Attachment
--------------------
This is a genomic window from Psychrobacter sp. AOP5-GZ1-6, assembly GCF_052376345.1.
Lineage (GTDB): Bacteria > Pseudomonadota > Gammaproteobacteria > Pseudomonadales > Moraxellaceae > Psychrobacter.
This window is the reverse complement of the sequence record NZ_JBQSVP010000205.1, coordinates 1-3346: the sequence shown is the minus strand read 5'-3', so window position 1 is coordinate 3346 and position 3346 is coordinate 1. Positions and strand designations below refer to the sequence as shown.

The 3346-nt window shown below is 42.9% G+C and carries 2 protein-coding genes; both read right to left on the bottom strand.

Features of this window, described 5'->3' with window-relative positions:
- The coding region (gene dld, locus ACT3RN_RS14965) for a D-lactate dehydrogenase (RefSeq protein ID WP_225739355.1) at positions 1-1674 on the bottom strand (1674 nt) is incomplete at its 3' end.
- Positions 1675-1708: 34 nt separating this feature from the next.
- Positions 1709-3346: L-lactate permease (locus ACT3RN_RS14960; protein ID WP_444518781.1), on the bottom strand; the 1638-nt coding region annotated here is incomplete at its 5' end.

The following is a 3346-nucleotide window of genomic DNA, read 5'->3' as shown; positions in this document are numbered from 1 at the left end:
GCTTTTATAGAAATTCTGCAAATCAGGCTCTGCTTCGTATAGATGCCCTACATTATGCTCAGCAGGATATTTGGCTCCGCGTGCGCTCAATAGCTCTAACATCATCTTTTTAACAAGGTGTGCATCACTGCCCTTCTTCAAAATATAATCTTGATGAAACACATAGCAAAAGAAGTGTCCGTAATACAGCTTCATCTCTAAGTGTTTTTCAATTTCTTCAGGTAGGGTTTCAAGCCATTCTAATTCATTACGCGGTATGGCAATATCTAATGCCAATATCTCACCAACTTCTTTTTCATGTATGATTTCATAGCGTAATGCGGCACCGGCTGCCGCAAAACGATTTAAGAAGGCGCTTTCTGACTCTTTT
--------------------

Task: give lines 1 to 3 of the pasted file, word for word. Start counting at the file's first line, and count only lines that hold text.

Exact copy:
This is a genomic window from Psychrobacter sp. AOP5-GZ1-6, assembly GCF_052376345.1.
Lineage (GTDB): Bacteria > Pseudomonadota > Gammaproteobacteria > Pseudomonadales > Moraxellaceae > Psychrobacter.
This window is the reverse complement of the sequence record NZ_JBQSVP010000205.1, coordinates 1-3346: the sequence shown is the minus strand read 5'-3', so window position 1 is coordinate 3346 and position 3346 is coordinate 1. Positions and strand designations below refer to the sequence as shown.